Later On

A blog written for those whose interests more or less match mine.

Alcoholics Anonymous vs. Other Approaches: The Evidence Is Now In

leave a comment »

I have been quite skeptical of the efficacy of Alcoholics Anonymous because of the lack of evidence, but it seems that my skepticism was unwarranted. Austin Frakt and  write in the NY Times:

For a long time, medical researchers were unsure whether Alcoholics Anonymous worked better than other approaches to treating people with alcohol use disorder. In 2006, a review of the evidence concluded we didn’t have enough evidence to judge.

That has changed.

An updated systematic review published Wednesday by the Cochrane Collaboration found that A.A. leads to increased rates and lengths of abstinence compared with other common treatments. On other measures, like drinks per day, it performs as well as approaches provided by individual therapists or doctors who don’t rely on A.A.’s peer connections.

What changed? In short, the latest review incorporates more and better evidence. The research is based on an analysis of 27 studies involving 10,565 participants.

The 2006 Cochrane Collaboration review was based on just eight studies, and ended with a call for more research to assess the program’s efficacy. In the intervening years, researchers answered the call. The newer review also applied standards that weeded out some weaker studies that drove earlier findings.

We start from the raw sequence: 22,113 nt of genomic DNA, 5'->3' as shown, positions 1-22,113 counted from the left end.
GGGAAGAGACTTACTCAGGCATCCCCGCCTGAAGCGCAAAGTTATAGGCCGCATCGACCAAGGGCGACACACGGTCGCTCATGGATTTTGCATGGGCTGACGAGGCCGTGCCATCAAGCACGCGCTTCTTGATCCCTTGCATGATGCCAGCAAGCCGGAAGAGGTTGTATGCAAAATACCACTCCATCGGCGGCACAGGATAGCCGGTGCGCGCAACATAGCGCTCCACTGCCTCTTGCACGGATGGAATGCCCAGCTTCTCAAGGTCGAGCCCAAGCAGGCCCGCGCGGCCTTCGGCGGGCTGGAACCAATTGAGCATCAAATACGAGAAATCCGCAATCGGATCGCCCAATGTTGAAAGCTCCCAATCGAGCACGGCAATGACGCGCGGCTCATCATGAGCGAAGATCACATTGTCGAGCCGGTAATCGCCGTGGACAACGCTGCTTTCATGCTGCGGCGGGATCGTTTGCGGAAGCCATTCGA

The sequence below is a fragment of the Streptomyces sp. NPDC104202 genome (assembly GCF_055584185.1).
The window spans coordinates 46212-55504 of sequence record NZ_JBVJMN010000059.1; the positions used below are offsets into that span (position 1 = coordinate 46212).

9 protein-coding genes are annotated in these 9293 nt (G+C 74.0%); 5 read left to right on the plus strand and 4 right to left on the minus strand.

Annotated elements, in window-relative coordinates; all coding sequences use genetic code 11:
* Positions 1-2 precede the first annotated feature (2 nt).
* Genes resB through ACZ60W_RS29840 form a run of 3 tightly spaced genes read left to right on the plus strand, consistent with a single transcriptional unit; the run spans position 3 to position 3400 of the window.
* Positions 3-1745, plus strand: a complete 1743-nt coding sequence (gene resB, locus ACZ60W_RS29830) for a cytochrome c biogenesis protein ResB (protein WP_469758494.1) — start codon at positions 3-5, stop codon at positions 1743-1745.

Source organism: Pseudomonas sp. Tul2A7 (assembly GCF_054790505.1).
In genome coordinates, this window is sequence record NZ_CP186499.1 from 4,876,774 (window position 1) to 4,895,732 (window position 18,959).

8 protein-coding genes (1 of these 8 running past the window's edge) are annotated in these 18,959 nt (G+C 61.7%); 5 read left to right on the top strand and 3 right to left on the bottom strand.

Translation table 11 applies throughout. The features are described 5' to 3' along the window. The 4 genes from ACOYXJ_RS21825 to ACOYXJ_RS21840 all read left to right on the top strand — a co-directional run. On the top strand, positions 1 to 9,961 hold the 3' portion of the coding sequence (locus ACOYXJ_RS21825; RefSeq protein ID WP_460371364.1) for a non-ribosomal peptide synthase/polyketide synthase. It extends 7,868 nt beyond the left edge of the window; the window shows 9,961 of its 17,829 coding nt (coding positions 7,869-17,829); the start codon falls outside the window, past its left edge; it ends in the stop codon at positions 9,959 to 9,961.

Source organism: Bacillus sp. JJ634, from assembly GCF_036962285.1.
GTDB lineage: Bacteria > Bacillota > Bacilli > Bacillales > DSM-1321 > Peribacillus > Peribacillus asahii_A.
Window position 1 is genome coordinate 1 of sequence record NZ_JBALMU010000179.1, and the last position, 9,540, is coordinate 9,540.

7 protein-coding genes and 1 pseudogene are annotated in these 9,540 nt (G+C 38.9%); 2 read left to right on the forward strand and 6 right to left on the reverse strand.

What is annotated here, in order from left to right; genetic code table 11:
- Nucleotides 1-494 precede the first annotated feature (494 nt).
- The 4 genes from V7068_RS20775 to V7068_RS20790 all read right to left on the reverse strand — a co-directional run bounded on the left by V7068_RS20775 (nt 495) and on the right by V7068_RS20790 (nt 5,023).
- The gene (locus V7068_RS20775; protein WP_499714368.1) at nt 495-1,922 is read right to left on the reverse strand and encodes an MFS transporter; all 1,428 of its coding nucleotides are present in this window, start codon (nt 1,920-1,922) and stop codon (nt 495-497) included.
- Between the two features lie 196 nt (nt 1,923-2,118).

In the last decade or so, researchers have published a number of very high-quality randomized trials and quasi-experiments. Of the 27 studies in the new review, 21 have randomized designs. Together, these flip the conclusion.

“These results demonstrate A.A.’s effectiveness in helping people not only initiate but sustain abstinence and remission over the long term,” said the review’s lead author, John F. Kelly, a professor of psychiatry at Harvard Medical School and director of the Recovery Research Institute at Massachusetts General Hospital. “The fact that A.A. is free and so widely available is also good news.

“It’s the closest thing in public health we have to a free lunch.”

Studies generally show that other treatments might result in about 15 percent to 25 percent of people who remain abstinent. With A.A., it’s somewhere between 22 percent and 37 percent (specific findings vary by study). Although A.A. may be better for many people, other approaches can work, too. And, as with any treatment, it doesn’t work perfectly all the time.

Rigorous study of programs like Alcoholics Anonymous is challenging because people self-select into them. Those who do so may be more motivated to abstain from drinking than those who don’t.

Continue reading.

Written by LeisureGuy

16 March 2020 at 6:37 pm

Leave a Reply

Fill in your details below or click an icon to log in:

WordPress.com Logo

You are commenting using your WordPress.com account. Log Out /  Change )

Google photo

You are commenting using your Google account. Log Out /  Change )

Twitter picture

You are commenting using your Twitter account. Log Out /  Change )

Facebook photo

You are commenting using your Facebook account. Log Out /  Change )

Connecting to %s

This site uses Akismet to reduce spam. Learn how your comment data is processed.